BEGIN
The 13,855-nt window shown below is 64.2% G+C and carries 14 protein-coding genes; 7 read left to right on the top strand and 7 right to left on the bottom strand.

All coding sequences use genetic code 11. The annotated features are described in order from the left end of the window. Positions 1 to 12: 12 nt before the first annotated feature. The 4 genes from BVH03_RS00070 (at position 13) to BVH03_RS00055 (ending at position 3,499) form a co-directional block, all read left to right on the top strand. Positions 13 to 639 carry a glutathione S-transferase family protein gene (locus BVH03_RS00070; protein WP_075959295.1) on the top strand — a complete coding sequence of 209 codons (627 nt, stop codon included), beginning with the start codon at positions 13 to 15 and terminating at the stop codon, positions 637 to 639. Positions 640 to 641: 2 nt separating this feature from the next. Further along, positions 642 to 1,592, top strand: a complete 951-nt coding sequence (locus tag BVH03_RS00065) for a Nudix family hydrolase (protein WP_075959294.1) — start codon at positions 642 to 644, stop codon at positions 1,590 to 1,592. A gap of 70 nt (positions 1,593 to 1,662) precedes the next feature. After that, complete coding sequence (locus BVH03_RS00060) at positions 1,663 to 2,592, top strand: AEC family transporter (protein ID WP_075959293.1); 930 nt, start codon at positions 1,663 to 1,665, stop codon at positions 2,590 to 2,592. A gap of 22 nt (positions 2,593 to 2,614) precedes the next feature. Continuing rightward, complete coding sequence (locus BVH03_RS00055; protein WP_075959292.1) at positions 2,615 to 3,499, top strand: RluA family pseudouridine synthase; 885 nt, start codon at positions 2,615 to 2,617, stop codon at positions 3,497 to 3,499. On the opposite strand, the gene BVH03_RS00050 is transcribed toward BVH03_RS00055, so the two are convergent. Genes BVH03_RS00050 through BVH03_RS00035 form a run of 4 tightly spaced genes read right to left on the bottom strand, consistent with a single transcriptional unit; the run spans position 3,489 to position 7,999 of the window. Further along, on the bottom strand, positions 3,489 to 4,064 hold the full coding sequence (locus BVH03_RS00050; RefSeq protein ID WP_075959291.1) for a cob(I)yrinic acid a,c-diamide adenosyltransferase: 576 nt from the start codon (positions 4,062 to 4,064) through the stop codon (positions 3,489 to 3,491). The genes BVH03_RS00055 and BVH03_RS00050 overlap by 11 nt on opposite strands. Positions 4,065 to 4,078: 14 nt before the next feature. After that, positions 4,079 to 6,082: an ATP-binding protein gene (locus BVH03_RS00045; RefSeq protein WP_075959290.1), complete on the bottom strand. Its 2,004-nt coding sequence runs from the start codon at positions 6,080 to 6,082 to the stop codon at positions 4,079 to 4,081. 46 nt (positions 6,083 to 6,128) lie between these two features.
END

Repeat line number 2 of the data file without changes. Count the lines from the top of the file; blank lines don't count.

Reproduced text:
All coding sequences use genetic code 11. The annotated features are described in order from the left end of the window. Positions 1 to 12: 12 nt before the first annotated feature. The 4 genes from BVH03_RS00070 (at position 13) to BVH03_RS00055 (ending at position 3,499) form a co-directional block, all read left to right on the top strand. Positions 13 to 639 carry a glutathione S-transferase family protein gene (locus BVH03_RS00070; protein WP_075959295.1) on the top strand — a complete coding sequence of 209 codons (627 nt, stop codon included), beginning with the start codon at positions 13 to 15 and terminating at the stop codon, positions 637 to 639. Positions 640 to 641: 2 nt separating this feature from the next. Further along, positions 642 to 1,592, top strand: a complete 951-nt coding sequence (locus tag BVH03_RS00065) for a Nudix family hydrolase (protein WP_075959294.1) — start codon at positions 642 to 644, stop codon at positions 1,590 to 1,592. A gap of 70 nt (positions 1,593 to 1,662) precedes the next feature. After that, complete coding sequence (locus BVH03_RS00060) at positions 1,663 to 2,592, top strand: AEC family transporter (protein ID WP_075959293.1); 930 nt, start codon at positions 1,663 to 1,665, stop codon at positions 2,590 to 2,592. A gap of 22 nt (positions 2,593 to 2,614) precedes the next feature. Continuing rightward, complete coding sequence (locus BVH03_RS00055; protein WP_075959292.1) at positions 2,615 to 3,499, top strand: RluA family pseudouridine synthase; 885 nt, start codon at positions 2,615 to 2,617, stop codon at positions 3,497 to 3,499. On the opposite strand, the gene BVH03_RS00050 is transcribed toward BVH03_RS00055, so the two are convergent. Genes BVH03_RS00050 through BVH03_RS00035 form a run of 4 tightly spaced genes read right to left on the bottom strand, consistent with a single transcriptional unit; the run spans position 3,489 to position 7,999 of the window. Further along, on the bottom strand, positions 3,489 to 4,064 hold the full coding sequence (locus BVH03_RS00050; RefSeq protein ID WP_075959291.1) for a cob(I)yrinic acid a,c-diamide adenosyltransferase: 576 nt from the start codon (positions 4,062 to 4,064) through the stop codon (positions 3,489 to 3,491). The genes BVH03_RS00055 and BVH03_RS00050 overlap by 11 nt on opposite strands. Positions 4,065 to 4,078: 14 nt before the next feature. After that, positions 4,079 to 6,082: an ATP-binding protein gene (locus BVH03_RS00045; RefSeq protein WP_075959290.1), complete on the bottom strand. Its 2,004-nt coding sequence runs from the start codon at positions 6,080 to 6,082 to the stop codon at positions 4,079 to 4,081. 46 nt (positions 6,083 to 6,128) lie between these two features.